Along with books, pencils, and teachers, a child’s vision is a key ingredient in their education. Most children take in their surroundings visually, and poor or unhealthy vision can cause a number of problems in their learning environment. Your child may not realize that he or she has a vision problem. So, If you notice signs that your child might be having difficulty seeing, then it’s time to schedule an eye exam right away. Signs of a problem can include: Frequent complaining of headaches Excessive rubbing of the eyes Head tilting Short attention span Losing their place during reading Avoiding or omitting small words when reading The need to use a finger to keep track of words when reading If you notice these or any other signs of a problem, have your child’s eyes examined. Poor vision can cause a child to not live up to their potential. Children need healthy vision to study and excel at school. If you notice that your child is “giving up too easily” or if you get reports from their teacher that your child is not paying attention in class, unhealthy vision may be to blame. In order to learn effectively, children must have healthy vision. In the event of a problem, they will not be able to see the chalkboard clearly, they will not be able to complete assignments effectively, and they won’t be able to comprehend or retain information. By correcting any vision problems, you can help your child to better thrive in their learning environment. Children aged 6-18 need to be able to read effectively as well as take in...
How Computer Glasses Can Help with Digital Eye Strain

How Computer Glasses Can Help with Digital Eye Strain

If you work at a computer several hours per day, then you are prone to experiencing blurred vision, red eyes and eye strain. This is caused by computer vision syndrome. Computer vision syndrome often occurs because the eyes are unable to remain focused on the computer for a long time. If you are over the age of 40, then computer vision syndrome may be caused by a condition known as presbyopia. This is vision loss that is caused by the normal aging process. If you have been suffering from computer vision syndrome, then you will need to get a comprehensive eye examination. This will ensure that you do not have any serious eye conditions. You may need to get customized computer glasses. These glasses are designed to keep you comfortable while you are looking at the computer. They will also reduce eyestrain. Why Should You Use Computer Glasses? Computer glasses are different from reading glasses and regular glasses. Computer screens are typically 20 to 25 inches from the face. Prescription glasses are designed to correct vision problems such as farsightedness, nearsightedness and astigmatism. Reading glasses work by magnifying small print. Computer glasses have 40 percent less likely magnifying power than reading glasses. They will have to be customized in order to meet your needs. How close you sit from your computer and how close you hold your devices to your face will determine the type of computer glasses that you need. Lens for Computer Eyewear It is important to note that glasses that are designed for computer use are not designed for everyday wear or reading. Single vision lenses are one...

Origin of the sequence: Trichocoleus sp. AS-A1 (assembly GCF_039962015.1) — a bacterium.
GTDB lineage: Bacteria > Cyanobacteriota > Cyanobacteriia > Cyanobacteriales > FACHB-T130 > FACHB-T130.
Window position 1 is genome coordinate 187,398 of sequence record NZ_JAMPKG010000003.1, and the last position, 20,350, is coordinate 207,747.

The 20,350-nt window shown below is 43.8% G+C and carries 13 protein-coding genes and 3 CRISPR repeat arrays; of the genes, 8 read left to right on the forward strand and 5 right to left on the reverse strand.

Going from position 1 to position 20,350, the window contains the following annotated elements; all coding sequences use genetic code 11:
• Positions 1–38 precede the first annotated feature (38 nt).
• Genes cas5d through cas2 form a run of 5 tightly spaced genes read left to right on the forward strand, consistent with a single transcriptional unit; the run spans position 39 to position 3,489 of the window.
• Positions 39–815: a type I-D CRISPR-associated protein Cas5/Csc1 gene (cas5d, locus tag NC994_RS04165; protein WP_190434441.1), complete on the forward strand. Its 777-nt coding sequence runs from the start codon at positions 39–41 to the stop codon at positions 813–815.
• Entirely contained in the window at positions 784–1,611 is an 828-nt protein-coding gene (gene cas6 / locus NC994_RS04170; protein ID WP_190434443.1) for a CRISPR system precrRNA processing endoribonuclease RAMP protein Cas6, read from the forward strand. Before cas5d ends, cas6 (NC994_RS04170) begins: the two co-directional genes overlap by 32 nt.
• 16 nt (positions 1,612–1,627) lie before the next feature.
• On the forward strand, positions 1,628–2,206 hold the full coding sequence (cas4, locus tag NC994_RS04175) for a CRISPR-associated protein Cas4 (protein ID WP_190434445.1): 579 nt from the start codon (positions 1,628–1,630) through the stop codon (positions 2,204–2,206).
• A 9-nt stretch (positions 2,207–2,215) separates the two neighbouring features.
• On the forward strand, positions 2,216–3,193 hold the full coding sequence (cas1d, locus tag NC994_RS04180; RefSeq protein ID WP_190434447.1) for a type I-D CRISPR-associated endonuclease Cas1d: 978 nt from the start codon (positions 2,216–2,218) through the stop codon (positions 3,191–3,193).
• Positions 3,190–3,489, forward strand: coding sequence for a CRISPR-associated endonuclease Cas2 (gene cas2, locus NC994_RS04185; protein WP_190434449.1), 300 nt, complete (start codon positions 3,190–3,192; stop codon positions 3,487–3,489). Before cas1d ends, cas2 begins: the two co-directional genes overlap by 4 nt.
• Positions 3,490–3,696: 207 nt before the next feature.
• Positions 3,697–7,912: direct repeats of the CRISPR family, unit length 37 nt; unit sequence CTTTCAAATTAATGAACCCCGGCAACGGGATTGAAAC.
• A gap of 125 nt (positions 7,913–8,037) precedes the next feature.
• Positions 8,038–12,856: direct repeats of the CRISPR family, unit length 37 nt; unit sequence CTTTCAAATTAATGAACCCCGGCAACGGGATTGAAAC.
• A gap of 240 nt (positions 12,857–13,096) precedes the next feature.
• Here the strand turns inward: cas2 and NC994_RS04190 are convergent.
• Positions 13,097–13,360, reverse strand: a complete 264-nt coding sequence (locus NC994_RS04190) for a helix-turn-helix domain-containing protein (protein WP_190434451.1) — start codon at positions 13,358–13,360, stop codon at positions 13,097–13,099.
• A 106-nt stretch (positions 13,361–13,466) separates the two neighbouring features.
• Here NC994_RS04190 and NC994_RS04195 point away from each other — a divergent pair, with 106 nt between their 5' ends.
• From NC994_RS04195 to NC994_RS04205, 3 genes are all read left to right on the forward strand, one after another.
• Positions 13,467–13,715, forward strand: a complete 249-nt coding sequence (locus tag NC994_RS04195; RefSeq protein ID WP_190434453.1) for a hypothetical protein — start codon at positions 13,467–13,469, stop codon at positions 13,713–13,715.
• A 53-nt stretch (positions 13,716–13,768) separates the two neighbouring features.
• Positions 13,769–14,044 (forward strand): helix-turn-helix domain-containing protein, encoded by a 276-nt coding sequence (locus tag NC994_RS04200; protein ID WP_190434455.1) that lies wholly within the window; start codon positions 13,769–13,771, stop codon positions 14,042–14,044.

Protecting Your Eyes While Watching the Solar Eclipse

Protecting Your Eyes While Watching the Solar Eclipse

This month sees the return of a rare astronomical phenomenon. The total solar eclipse on Monday, August 21st will turn day into night from coast to coast across the United States. The path of the full eclipse will cover from Oregon to South Carolina, areas where, at totality, the sun will appear to be completely blocked by the face of the moon. Those outside of the direct path of the moon’s shadow will see the eclipse as a partial solar eclipse, but either experience will be an event that is not to be missed. The last total solar eclipse crossing the entire United States was in 1918. As the moon moves between the Earth and the Sun, the sky will begin to darken, and at its peak, celestial bodies, such as planets and some of the brightest stars, may become visible. The solar atmosphere—the corona—will also be visible, and as its name implies, a halo of light resembling a crown radiating with swirls and jets of solar energy will appear as well. In order to safely view an object as bright as the sun, special filters must be used. Looking at the sun directly with the naked eye—even for a few seconds—can cause eye damage and possibly blindness. NASA states that at the moment of the sun’s total eclipse behind the moon, it is safe to view the sun without protection, but using special eclipse filters will be necessary to know when that moment of totality occurs. Never look directly at the sun unprotected. Special disposable glasses can be purchased or ordered with dark filters specifically made for solar...